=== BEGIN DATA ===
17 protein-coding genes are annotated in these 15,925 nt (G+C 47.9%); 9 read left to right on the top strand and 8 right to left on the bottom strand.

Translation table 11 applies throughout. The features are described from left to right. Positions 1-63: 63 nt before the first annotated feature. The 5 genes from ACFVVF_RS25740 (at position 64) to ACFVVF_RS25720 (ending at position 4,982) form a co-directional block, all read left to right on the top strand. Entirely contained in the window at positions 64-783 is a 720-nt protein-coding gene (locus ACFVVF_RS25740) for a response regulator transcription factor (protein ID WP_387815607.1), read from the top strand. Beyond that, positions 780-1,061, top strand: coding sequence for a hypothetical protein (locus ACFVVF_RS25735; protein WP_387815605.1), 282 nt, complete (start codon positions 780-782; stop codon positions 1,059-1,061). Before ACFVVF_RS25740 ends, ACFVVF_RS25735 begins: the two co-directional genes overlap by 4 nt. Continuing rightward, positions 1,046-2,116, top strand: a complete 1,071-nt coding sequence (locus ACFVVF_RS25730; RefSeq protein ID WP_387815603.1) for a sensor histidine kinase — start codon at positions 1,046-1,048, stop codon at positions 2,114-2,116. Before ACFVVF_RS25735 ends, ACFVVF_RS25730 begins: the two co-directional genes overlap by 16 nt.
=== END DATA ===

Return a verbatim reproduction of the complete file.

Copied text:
17 protein-coding genes are annotated in these 15,925 nt (G+C 47.9%); 9 read left to right on the top strand and 8 right to left on the bottom strand.

Translation table 11 applies throughout. The features are described from left to right. Positions 1-63: 63 nt before the first annotated feature. The 5 genes from ACFVVF_RS25740 (at position 64) to ACFVVF_RS25720 (ending at position 4,982) form a co-directional block, all read left to right on the top strand. Entirely contained in the window at positions 64-783 is a 720-nt protein-coding gene (locus ACFVVF_RS25740) for a response regulator transcription factor (protein ID WP_387815607.1), read from the top strand. Beyond that, positions 780-1,061, top strand: coding sequence for a hypothetical protein (locus ACFVVF_RS25735; protein WP_387815605.1), 282 nt, complete (start codon positions 780-782; stop codon positions 1,059-1,061). Before ACFVVF_RS25740 ends, ACFVVF_RS25735 begins: the two co-directional genes overlap by 4 nt. Continuing rightward, positions 1,046-2,116, top strand: a complete 1,071-nt coding sequence (locus ACFVVF_RS25730; RefSeq protein ID WP_387815603.1) for a sensor histidine kinase — start codon at positions 1,046-1,048, stop codon at positions 2,114-2,116. Before ACFVVF_RS25735 ends, ACFVVF_RS25730 begins: the two co-directional genes overlap by 16 nt.